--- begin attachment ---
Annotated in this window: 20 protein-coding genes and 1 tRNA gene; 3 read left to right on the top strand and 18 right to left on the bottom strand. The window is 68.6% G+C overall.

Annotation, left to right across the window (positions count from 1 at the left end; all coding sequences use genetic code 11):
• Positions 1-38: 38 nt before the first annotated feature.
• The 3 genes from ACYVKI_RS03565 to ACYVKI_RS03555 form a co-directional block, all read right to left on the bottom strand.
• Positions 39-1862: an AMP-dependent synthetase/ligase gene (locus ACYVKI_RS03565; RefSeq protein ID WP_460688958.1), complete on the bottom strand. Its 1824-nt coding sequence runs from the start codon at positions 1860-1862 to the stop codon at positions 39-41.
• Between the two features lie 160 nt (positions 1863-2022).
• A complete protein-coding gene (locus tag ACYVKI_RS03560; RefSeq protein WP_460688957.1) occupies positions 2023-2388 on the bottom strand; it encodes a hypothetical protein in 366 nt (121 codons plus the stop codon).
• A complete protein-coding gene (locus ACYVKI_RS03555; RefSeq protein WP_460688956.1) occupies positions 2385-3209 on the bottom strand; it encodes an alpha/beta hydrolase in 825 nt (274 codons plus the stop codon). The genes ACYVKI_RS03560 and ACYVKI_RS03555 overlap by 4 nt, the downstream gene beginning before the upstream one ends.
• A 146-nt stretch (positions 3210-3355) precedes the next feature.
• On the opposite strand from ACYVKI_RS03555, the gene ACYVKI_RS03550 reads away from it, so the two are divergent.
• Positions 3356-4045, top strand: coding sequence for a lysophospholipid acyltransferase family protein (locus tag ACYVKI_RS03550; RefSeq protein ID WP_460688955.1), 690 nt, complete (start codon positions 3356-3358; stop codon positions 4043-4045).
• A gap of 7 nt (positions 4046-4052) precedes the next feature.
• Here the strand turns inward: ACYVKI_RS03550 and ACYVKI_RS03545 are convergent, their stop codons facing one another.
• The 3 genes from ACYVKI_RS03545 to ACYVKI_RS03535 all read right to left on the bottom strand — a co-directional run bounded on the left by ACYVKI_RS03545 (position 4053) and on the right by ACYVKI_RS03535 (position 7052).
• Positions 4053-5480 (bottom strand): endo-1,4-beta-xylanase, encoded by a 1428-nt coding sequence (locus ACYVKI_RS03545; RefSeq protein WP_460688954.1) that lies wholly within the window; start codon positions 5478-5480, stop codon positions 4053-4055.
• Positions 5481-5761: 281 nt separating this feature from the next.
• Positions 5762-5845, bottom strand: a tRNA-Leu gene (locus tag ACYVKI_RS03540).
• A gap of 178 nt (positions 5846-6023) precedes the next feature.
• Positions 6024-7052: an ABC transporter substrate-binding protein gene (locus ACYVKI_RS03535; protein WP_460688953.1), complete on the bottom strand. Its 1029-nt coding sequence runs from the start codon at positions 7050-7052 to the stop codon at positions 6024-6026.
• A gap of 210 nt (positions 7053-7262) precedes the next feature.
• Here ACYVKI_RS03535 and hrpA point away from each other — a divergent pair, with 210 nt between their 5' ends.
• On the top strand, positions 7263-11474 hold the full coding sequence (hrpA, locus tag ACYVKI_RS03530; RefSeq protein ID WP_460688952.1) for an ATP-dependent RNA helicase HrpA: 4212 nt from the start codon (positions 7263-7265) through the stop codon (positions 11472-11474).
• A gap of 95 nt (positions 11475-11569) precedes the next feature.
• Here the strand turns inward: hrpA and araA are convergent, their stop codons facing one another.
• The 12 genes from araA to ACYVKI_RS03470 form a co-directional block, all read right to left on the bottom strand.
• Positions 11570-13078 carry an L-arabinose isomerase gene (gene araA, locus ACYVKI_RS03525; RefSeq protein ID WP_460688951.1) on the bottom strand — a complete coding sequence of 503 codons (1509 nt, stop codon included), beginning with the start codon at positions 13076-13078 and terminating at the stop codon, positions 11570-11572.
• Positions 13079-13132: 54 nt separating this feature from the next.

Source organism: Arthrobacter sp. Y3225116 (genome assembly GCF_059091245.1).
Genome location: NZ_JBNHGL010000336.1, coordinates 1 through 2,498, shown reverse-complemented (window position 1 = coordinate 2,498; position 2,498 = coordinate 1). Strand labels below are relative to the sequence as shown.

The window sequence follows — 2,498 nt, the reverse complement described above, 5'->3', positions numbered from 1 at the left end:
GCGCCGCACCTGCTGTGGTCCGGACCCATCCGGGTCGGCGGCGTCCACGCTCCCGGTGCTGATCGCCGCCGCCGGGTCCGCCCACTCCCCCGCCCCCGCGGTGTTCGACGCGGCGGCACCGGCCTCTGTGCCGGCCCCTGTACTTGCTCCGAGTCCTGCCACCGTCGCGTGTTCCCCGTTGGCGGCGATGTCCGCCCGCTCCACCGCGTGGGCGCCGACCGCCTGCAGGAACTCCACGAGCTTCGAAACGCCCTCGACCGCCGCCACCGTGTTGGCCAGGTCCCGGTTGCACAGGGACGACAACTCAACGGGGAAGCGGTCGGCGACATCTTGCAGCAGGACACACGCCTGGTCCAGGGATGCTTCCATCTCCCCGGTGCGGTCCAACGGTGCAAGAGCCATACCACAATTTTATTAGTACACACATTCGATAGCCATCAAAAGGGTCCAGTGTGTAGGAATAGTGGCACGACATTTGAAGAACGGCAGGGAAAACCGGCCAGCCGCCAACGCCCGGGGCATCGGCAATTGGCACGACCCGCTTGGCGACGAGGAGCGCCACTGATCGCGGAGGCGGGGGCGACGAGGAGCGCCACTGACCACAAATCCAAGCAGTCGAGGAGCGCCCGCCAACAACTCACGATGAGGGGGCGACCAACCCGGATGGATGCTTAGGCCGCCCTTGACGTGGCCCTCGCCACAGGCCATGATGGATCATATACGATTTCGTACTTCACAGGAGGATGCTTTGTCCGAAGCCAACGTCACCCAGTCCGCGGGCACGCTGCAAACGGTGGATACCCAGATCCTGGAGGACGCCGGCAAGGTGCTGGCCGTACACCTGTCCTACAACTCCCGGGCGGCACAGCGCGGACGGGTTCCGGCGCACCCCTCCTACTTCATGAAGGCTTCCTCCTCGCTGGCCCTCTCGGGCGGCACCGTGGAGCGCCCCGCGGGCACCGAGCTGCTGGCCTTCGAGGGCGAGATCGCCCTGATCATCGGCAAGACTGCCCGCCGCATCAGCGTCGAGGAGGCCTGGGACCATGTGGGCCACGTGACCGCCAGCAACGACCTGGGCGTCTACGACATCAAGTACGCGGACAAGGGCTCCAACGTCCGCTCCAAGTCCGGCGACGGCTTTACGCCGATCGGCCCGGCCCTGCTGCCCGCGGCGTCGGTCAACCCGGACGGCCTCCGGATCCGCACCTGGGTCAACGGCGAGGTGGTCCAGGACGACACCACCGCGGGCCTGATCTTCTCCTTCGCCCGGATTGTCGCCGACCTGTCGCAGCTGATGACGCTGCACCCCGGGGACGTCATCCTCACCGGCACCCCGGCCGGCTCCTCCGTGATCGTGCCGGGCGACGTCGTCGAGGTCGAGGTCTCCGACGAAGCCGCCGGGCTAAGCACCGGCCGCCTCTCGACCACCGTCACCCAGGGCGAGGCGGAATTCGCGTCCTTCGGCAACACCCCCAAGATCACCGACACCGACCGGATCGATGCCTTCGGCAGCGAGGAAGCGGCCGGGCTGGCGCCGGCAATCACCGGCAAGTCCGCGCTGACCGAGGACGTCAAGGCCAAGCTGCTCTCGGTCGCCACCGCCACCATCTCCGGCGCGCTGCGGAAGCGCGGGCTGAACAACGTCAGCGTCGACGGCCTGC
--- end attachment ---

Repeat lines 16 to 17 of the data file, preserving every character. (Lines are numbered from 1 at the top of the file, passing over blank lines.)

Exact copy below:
• Positions 5481-5761: 281 nt separating this feature from the next.
• Positions 5762-5845, bottom strand: a tRNA-Leu gene (locus tag ACYVKI_RS03540).